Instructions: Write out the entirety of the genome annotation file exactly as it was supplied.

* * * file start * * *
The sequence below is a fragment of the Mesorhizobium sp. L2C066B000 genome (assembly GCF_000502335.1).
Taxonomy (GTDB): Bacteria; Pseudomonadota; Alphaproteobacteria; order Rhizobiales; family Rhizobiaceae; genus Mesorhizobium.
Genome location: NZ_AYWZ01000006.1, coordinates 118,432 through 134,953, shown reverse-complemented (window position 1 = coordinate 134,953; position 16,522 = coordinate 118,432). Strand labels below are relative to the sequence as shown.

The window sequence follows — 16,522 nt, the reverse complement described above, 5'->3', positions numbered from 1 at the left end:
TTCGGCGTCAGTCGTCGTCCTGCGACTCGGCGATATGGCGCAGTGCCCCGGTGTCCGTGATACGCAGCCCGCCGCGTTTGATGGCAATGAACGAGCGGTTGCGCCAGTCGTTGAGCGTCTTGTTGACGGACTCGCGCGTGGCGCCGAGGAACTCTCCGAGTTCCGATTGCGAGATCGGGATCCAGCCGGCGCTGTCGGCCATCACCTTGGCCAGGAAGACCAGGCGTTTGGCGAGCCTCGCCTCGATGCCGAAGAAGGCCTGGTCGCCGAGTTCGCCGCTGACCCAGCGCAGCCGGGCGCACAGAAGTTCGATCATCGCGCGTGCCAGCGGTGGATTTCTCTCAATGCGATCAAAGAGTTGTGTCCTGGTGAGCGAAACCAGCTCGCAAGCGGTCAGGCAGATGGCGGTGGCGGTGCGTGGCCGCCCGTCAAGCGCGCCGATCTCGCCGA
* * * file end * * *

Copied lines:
The sequence below is a fragment of the Mesorhizobium sp. L2C066B000 genome (assembly GCF_000502335.1).
Taxonomy (GTDB): Bacteria; Pseudomonadota; Alphaproteobacteria; order Rhizobiales; family Rhizobiaceae; genus Mesorhizobium.
Genome location: NZ_AYWZ01000006.1, coordinates 118,432 through 134,953, shown reverse-complemented (window position 1 = coordinate 134,953; position 16,522 = coordinate 118,432). Strand labels below are relative to the sequence as shown.

The window sequence follows — 16,522 nt, the reverse complement described above, 5'->3', positions numbered from 1 at the left end:
TTCGGCGTCAGTCGTCGTCCTGCGACTCGGCGATATGGCGCAGTGCCCCGGTGTCCGTGATACGCAGCCCGCCGCGTTTGATGGCAATGAACGAGCGGTTGCGCCAGTCGTTGAGCGTCTTGTTGACGGACTCGCGCGTGGCGCCGAGGAACTCTCCGAGTTCCGATTGCGAGATCGGGATCCAGCCGGCGCTGTCGGCCATCACCTTGGCCAGGAAGACCAGGCGTTTGGCGAGCCTCGCCTCGATGCCGAAGAAGGCCTGGTCGCCGAGTTCGCCGCTGACCCAGCGCAGCCGGGCGCACAGAAGTTCGATCATCGCGCGTGCCAGCGGTGGATTTCTCTCAATGCGATCAAAGAGTTGTGTCCTGGTGAGCGAAACCAGCTCGCAAGCGGTCAGGCAGATGGCGGTGGCGGTGCGTGGCCGCCCGTCAAGCGCGCCGATCTCGCCGA